Montessori Madness! — a review
|March 16, 2012||Posted by eryn under Kids, Montessori, Product Reviews|
I recently received a complimentary copy of Montessori Madness! from our son’s preschool and I just cannot say enough good things about this book. It’s the first book I’ve read cover-to-cover since our son was born and I finished the entire book in less than 24 hours, so that should tell you something about how much I enjoyed it.
I guess it’s not really surprising that I would like a book arguing for Montessori education, since I’m a big Montessori fan myself, but I think what I really enjoyed about it was the way the author articulated some of the problems with traditional education and how the Montessori approach addresses or eliminates those problems. It gave me a new perspective on my own education and also prompted me to think some more about how we can incorporate some of the principles of Montessori education into our family lives.
The book begins with a story about the author pooping his pants in the third grade. Unfortunately, this is a story I can really relate to. I peed my pants in the second grade. I was in the “slow” reading group and the teacher left our group to go work with some of the other kids in our class. We were instructed not to disturb her. Obedient student that I was, I didn’t — and I suffered the consequences (mostly humiliation). But reading Trevor Eissler’s book, I realized for the first time that this whole scenario could have been easily avoided if I had gone to a Montessori school where bathrooms were readily accessible whenever you needed them. In the past, I had always chalked this incident up to my shyness and blamed myself for not being more assertive about telling the teacher that I needed to go to the bathroom.
Of course, the benefits of a Montessori education go far beyond accessible bathrooms. Being at least somewhat familiar with the Montessori philosophy, a lot of the other topics that Eissler covers in his book weren’t really revelatory to me (for example, the idea of children working at their own pace with child-size materials or being in mixed-age groupings). But this book also caused me to reflect more on what I’ve always felt was missing from traditional education and how Montessori fills those gaps. Similar to Eissler, my husband and I had considered homeschooling our son, in part because we both had bad experiences in public schools. Of course, I realize that not all public schools are created equal, but there is also something about the whole way our educational system is designed that is very off-putting to me. A big problem I have with public schools today is the focus on testing rather than learning. I think that’s a huge mistake.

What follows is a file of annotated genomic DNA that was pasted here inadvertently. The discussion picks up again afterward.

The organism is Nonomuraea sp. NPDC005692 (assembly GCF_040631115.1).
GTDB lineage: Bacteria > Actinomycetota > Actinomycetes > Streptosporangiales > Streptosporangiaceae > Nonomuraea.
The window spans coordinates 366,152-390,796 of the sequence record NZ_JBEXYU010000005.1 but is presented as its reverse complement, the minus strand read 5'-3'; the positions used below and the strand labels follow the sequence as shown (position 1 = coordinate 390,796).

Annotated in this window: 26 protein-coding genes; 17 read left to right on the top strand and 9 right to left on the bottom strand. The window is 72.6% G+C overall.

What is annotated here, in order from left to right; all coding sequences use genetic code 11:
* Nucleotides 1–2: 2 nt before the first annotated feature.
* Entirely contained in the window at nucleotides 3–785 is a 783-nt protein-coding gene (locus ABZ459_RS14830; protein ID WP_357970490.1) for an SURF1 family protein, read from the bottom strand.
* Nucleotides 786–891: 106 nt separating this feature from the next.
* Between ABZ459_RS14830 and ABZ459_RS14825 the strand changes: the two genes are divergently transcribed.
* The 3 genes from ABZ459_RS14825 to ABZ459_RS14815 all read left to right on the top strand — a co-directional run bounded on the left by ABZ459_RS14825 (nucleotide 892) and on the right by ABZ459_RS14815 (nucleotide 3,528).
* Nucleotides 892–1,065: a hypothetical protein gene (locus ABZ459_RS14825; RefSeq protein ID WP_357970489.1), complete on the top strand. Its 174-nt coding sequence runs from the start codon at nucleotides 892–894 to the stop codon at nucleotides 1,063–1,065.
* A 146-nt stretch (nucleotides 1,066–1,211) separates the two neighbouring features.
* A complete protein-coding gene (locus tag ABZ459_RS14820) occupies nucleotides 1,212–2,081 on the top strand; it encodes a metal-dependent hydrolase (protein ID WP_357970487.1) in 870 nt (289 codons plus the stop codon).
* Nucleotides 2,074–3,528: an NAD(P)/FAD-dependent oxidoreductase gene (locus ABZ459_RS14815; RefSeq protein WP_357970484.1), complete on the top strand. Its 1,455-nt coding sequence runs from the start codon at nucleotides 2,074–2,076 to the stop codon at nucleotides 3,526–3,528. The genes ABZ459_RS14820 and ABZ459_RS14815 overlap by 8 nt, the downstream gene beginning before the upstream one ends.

And it’s not just public schools. The pee incident I mentioned above happened at a Catholic school. There’s something about the whole system of establishing a teacher as the ultimate dictator that just strikes me as wrong. Teachers are not infallible. And it’s not fair to students to require them to all learn the same thing at exactly the same time. I know I’ve seen in my experience as a parent the incredible differences among children — some walk or talk much sooner than others, for example. We all develop at different rates and have different abilities and interests. Doesn’t it make sense to allow education to cater to those different needs and interests rather than trying to stuff everyone into a one-size-fits-most box?
Another thing that really struck me in this book was a quote from a student who had attended Montessori and traditional schools. Asked the difference between them, the student responded that in the Montessori school, the children did their work at school and at the traditional school, they did it at home. Because I’ve mostly been looking at preschools, I hadn’t really thought much about how the Montessori method applies to elementary schools before this book. But reading this student’s observation, I suddenly realized that not having homework would give our son so many more opportunities to do things that he enjoys after school — whether it’s hiking or riding his bike or playing the piano or learning Tae Kwon Do. We’d have more time to do things as a family and we wouldn’t have the power struggles with homework I’ve seen so many parents engage in with their kids.
Oh, and no grades! Learning for learning’s sake and not for extrinsic rewards — grades or otherwise. How wonderful is that? I was a straight-A student throughout much of my education, but I never felt like I really achieved much of anything. Perhaps if I had been able to focus on learning rather than my GPA, I would have learned more. I know I would have been happier. One of my hopes for our son is that he never loses his passion for learning, but above all I want him to be happy.
The bottom line is this: I would recommend this book to any parent, whether familiar with Montessori or not. I think there’s something here for everyone. If you’re already into Montessori, I have no doubt that it will confirm your feelings about Montessori. If you’re not a Montessori parent, it is all the more important that you read this book. You may not agree with everything in it, but I think it will give you a better idea of what Montessori education is all about.
My rating: ★ ★ ★ ★ ★
What have you been reading lately?
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